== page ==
Portland’s Hadassah Chapter is important – so important that the director of Hadassah in Israel came to Portland to help re-invigorate the chapter.
Barbara “BG” Goldstein hadn’t been in Portland for 38 years. But when her friend, Peg Elefant, president of Hadassah’s Pacific Northwest Region, asked, BG came. Peg has deep ties to Portland; her grandfather, Bert Simon, was born here in 1880.
On Sept. 15 at Hotel deLuxe, BG, Peg and Portland Chapter President Diana Lindemann presented an evening of information, dessert and prizes designed to get past members and a new generation of women interested in Hadassah. The 104-year-old women’s Zionist organization supports Hadassah medical and youth and social programs in Israel and advocates for women’s rights and Israel in America. Hadassah activity in Portland had dwindled since the chapter’s office in Multnomah Village closed about three years ago.
Now Peg and Diana, with BG’s support, are inspiring renewed activity. Diana grew up in Hadassah with her mother Ruth serving as Portland Chapter president. She said she was drawn back to the organization when she saw Hadassah’s new slogan, “Hadassah: the power of women who do.”
And Hadassah does do. Hadassah provided the first modern medicine in the land of Israel over 100 years ago. Since then Hadassah established Israel’s first teaching hospital, nursing and dental schools, cancer center, burn unit, trauma unit and embryonic stem cell research center. Indicative of Hadassah Medical Organization’s commitment to treating all, Hadassah maintains the only bone marrow registry for Arabs in the world.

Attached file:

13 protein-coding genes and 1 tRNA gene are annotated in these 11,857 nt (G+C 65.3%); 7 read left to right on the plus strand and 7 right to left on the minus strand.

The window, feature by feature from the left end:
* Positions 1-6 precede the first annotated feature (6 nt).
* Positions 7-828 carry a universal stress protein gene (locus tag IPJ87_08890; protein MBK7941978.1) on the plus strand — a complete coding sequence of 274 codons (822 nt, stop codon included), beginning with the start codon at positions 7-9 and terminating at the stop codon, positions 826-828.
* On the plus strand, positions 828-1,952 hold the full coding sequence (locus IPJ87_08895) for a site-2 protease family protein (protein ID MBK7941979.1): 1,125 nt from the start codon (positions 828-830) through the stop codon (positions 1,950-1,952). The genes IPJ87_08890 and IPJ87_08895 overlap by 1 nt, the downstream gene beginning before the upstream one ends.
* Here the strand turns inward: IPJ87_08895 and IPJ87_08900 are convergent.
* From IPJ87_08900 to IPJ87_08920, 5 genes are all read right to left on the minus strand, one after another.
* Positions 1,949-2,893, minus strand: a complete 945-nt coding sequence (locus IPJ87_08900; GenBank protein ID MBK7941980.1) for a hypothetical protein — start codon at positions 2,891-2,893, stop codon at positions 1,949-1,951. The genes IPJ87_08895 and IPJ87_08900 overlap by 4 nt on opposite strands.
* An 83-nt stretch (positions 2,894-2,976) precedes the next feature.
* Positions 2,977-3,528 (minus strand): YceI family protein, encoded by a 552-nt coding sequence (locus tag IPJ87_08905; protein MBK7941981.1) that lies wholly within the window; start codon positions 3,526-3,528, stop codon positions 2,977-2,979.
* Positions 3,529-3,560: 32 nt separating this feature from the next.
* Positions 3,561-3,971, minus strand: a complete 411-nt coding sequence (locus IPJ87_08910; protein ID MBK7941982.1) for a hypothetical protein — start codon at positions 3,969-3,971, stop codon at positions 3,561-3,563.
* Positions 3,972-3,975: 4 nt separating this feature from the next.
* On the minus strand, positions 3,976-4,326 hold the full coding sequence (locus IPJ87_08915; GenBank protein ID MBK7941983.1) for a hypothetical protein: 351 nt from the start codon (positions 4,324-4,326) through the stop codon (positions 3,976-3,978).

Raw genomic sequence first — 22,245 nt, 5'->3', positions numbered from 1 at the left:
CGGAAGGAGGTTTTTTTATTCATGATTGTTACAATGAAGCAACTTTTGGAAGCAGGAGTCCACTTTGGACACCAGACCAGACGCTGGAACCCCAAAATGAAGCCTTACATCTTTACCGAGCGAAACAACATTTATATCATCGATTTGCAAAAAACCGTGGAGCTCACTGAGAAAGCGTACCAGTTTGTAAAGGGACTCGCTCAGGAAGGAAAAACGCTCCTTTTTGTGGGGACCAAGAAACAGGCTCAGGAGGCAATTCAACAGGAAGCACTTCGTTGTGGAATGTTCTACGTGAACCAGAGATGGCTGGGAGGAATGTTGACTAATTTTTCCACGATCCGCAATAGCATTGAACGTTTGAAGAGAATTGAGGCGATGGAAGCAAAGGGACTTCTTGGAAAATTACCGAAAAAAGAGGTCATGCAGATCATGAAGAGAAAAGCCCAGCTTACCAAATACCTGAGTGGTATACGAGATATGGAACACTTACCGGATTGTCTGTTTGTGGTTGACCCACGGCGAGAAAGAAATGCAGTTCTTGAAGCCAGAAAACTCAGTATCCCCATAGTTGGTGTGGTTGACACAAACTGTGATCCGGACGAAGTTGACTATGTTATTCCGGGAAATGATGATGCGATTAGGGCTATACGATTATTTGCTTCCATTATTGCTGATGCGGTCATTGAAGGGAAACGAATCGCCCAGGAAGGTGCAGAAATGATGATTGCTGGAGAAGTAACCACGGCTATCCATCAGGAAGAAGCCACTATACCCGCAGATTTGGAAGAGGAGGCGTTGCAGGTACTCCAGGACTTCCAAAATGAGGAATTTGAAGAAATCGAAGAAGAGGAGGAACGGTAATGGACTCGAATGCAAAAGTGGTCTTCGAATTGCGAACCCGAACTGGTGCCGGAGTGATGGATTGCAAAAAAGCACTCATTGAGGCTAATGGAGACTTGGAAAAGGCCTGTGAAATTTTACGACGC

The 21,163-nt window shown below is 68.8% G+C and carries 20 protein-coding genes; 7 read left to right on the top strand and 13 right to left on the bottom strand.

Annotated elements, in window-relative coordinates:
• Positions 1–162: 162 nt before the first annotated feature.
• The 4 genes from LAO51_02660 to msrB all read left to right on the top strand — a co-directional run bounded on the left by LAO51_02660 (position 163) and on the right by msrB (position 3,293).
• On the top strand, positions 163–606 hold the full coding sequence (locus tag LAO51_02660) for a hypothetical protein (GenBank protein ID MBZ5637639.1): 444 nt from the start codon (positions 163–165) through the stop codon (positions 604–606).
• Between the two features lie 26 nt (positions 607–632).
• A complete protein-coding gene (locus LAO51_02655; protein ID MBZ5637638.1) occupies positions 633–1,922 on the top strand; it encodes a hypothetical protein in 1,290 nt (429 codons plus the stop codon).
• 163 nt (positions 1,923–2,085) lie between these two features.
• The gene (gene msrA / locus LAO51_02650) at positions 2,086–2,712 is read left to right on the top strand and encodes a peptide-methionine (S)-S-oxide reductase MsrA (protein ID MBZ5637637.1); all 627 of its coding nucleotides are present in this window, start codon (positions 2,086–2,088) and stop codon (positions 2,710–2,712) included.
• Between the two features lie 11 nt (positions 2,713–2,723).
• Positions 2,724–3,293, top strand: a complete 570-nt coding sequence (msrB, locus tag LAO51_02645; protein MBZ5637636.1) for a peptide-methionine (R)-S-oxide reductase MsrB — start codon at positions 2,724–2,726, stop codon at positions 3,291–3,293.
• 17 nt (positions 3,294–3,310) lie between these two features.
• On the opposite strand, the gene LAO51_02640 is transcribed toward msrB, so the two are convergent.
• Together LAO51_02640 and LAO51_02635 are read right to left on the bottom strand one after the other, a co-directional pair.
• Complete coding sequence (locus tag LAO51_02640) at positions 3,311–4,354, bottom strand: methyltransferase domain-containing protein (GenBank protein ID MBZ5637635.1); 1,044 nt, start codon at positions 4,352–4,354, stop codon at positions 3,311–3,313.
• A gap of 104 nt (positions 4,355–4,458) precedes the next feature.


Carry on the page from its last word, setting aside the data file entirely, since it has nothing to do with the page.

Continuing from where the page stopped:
“Hadassah by policy serves everybody,” says Peg. “Politics stay outside. We treat people.”
The evening’s program included a video of the breakthroughs in stem cell research to combat ALS, multiple sclerosis, macular degeneration and Alzheimer’s. BG says many U.S. hospitals started partnerships with HMO when U.S. policy banned federal funding for most stem cell research from 2001 to 2009.
“Hadassah is the power of women who created a nation after 2,000 years of exile,” says BG.
On Hadassah’s 100th anniversary, she was asked to light one of the 12 torches representing the 12 tribes of Israel on Mt. Herzl at the Yom Ha’atzmaut (Independence Day) celebration. “I felt the 300,000 women of Hadassah there with me.”
BG says she is involved with Hadassah because, “I was handed Israel on a silver platter.”
She adds, “But the creation of the state is only the beginning to the total renaissance of the spirit of the Jewish people. … The Jewish state is given to us, but it comes with the privilege of responsibility.”
And now Portland Hadassah is once again stepping up to participate in that responsibility. “Portland is renewing,” says Peg.
March 1 Program:
Bikkur Cholim Project launch featuring Letty Cottin Pogrebin, author of How to be a friend to a friend who’s sick.